Work has never changed this much, this fast. The severity and speed of Covid-19 has forced a radical change in the way businesses organize their workforces. With the utmost urgency, businesses have had to get their best talent working on their most critical tasks, from business survival to growth and innovation.
In times of crisis, talent reveals itself, and Covid-19 is helping companies recognize those who create disproportional value for the organization. Freeing up critical talent to combat a challenging situation, restaurant chains have galvanized behind delivery services, consumer products companies have focused on getting key items to customers, and hotels have begun to reimagine what hospitality looks like—all while moving to virtual working. Now, the key will be to make sure that this critical talent, these difference makers, don’t, once again, get spread too thinly after the crisis has passed.
While researching their book Time, Talent, Energy, our colleagues Michael Mankins and Eric Garton quantified the difference between an average performer and a top contributor in a number of different types of work. The best corporate attorneys, they found, perform 12 times better than average; the best software developers, nine times; the best cardiac surgeons, six times. They also found that top companies make the most of their best people, with top talent filling 95% of their business-critical roles, while other companies fail to focus their best people on their most important work, spreading their stars evenly across all roles.
Not all talent is created equally—the best ones are often a lot better than the rest. Naturally, great performers are who you want when launching any business-critical assignment. Yet, how many frustrated managers have identified a rock star to lead a critical strategic initiative only to struggle to break them free from the less essential role they already occupy?
One common workaround is to position the new role as a great “step up” opportunity that should only require 10% of the star’s time. Excited about the work and committed to getting results, the stars and their teams make great progress at first. But as time passes, progress slows, and energy and focus start to wane. Employees, piled with work, struggle to keep up and even burn out.
Every company has to simultaneously run its business and change its business. But when it comes to human capital, those “change the business” growth projects more often than not are denied the resources they need. Ten percent of the time of a star employee who already has an important “run the business” job is not going to cut it. When push comes to shove, “running the business” always feels more urgent. No surprise then that these “change the business” efforts rarely do.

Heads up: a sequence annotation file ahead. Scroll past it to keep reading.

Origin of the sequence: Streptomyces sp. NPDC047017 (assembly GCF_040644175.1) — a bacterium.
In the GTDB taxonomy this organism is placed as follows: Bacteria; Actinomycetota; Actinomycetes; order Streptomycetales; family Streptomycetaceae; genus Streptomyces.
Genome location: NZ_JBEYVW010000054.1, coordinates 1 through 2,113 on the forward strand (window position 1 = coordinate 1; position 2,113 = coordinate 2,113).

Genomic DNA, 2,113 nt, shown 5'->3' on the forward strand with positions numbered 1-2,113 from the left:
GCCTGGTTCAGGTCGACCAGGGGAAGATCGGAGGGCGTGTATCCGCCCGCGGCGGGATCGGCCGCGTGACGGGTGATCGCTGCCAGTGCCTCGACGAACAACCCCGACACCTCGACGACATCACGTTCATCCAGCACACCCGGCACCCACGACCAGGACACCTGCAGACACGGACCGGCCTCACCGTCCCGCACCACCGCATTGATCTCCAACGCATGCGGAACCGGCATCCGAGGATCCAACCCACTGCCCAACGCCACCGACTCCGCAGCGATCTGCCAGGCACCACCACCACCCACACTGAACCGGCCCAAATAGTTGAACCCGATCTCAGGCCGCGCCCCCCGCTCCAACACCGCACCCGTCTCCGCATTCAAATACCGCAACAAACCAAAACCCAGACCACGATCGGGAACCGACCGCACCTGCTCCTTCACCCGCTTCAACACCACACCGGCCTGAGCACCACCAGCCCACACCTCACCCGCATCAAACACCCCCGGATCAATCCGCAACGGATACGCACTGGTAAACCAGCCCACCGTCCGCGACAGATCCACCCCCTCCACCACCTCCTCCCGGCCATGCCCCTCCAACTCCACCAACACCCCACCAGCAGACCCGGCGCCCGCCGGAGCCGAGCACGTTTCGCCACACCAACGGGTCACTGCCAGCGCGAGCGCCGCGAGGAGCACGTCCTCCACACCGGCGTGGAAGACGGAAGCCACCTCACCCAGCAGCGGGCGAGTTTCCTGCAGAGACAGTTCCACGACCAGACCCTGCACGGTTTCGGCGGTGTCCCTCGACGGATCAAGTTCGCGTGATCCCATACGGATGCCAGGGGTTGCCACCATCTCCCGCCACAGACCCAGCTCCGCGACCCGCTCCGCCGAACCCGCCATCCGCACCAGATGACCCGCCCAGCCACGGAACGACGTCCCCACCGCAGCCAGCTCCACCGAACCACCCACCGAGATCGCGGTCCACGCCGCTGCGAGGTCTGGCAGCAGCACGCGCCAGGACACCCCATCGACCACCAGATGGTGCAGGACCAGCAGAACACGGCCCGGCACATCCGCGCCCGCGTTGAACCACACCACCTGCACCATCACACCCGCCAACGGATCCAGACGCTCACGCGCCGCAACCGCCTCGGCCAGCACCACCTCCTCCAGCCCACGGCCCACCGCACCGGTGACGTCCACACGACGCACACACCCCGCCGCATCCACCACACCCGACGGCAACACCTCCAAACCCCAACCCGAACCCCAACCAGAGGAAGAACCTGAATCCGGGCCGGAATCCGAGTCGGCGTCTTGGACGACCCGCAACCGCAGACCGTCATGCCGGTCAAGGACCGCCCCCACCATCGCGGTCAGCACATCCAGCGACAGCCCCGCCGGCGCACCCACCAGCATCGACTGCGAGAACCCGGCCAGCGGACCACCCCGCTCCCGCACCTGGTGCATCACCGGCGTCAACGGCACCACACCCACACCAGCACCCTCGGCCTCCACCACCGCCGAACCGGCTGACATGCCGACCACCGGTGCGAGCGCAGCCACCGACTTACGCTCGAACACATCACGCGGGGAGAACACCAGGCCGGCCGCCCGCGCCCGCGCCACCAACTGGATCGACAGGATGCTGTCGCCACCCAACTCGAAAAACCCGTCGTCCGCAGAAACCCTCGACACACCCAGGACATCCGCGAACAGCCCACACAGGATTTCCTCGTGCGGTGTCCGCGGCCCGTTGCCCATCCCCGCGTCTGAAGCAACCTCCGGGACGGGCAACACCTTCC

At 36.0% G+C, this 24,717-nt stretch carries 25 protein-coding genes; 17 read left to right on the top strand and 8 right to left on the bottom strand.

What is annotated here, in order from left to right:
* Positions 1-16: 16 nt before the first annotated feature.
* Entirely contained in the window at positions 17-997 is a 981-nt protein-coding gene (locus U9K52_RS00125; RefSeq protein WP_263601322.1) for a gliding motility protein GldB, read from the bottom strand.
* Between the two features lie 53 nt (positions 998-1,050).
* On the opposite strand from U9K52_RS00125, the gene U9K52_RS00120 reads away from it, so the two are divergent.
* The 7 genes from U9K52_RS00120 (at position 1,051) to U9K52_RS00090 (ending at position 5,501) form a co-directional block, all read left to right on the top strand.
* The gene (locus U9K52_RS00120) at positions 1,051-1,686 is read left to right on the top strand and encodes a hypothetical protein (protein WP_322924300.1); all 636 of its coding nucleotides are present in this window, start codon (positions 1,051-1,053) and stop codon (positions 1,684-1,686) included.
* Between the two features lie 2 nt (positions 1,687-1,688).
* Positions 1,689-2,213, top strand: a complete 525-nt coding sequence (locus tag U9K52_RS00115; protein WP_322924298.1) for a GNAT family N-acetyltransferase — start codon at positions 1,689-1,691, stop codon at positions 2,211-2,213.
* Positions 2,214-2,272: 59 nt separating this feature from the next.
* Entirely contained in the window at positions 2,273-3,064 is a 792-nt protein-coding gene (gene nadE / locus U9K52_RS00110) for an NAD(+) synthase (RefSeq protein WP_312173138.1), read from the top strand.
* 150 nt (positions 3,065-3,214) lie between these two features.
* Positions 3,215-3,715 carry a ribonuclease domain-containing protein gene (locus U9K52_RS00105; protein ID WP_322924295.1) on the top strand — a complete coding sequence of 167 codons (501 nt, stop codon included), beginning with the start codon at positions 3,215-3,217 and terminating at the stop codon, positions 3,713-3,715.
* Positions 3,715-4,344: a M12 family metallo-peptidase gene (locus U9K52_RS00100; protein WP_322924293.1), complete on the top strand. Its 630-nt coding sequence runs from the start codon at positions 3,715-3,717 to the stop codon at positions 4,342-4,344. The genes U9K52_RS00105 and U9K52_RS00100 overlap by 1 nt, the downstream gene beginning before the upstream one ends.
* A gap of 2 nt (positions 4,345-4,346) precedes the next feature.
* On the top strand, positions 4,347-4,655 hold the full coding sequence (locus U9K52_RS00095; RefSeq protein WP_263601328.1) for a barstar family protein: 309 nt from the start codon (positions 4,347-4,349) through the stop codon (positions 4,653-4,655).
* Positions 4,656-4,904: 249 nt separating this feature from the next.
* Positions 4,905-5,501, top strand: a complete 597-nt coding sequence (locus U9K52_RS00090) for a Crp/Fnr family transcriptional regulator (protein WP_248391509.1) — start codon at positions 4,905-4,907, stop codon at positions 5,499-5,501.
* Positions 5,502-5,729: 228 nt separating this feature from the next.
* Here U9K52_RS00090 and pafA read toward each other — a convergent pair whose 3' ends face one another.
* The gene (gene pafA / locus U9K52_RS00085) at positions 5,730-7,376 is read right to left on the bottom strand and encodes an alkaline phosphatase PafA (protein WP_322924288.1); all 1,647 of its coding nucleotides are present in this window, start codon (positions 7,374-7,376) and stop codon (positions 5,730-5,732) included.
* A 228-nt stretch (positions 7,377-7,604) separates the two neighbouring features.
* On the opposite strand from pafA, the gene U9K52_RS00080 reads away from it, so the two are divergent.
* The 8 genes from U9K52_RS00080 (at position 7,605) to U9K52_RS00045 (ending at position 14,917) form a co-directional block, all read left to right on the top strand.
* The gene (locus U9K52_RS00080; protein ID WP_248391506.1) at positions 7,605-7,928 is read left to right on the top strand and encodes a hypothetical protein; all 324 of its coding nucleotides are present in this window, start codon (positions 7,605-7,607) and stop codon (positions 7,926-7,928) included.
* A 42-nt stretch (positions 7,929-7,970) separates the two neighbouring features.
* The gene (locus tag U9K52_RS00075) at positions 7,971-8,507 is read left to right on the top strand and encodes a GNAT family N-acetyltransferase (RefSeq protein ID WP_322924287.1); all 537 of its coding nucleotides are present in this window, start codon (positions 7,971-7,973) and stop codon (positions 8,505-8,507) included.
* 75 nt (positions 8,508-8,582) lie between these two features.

Some companies have broken out of this pattern by focusing on four things:
- Know your most important roles. Leaders must have a clear grasp of mission-critical positions across operations (“run the business”) and innovation (“change the business”) if they hope to ensure that the best people are filling the most important roles in both.
- Know who your top talent is. Who are the best people in the organization?
- Know what your top talent is working on. You should have as clear a view of how and where your human capital is deployed as you do of your financial capital. Whether you have a fancy HR system with all the bells and whistles or a simple spreadsheet, this can be tracked and used in a disciplined way. Absent this holistic view, leadership simply can’t get the best people in the key roles.
- Make the tough trade-offs. Ten percent of someone’s time is rarely going to be adequate. Top talent will have to spend less time on their day job if you want their growth initiatives to have a real shot.
A consumer products company deployed this approach successfully. The company generally keeps its centralized functions lean, believing that most work should be done in local markets. But when launching companywide innovation initiatives, management wanted to attract local market high performers to lead them. To get them, managers ensured that the star’s next step after the innovation work would take them back to local operations but in positions of greater authority. So, once an innovation is successfully launched, its leaders begin to transfer responsibility for its further growth to the local market, in effect making their own job redundant. The results of this approach have been strong. The innovations launched so far have a strong record of success, and the company has forged a repeatable model for attracting top talent to the center to run important initiatives without delaying their long-term career trajectory.
With the rapid changes forced by Covid-19, many companies have a sense of momentum and a fresh understanding of what is possible. Challenges and opportunities arise constantly in business. Swift and successful response depends on knowing who your most valuable players are and being able to deploy them. Trade-offs will have to be made to get them where they are needed most.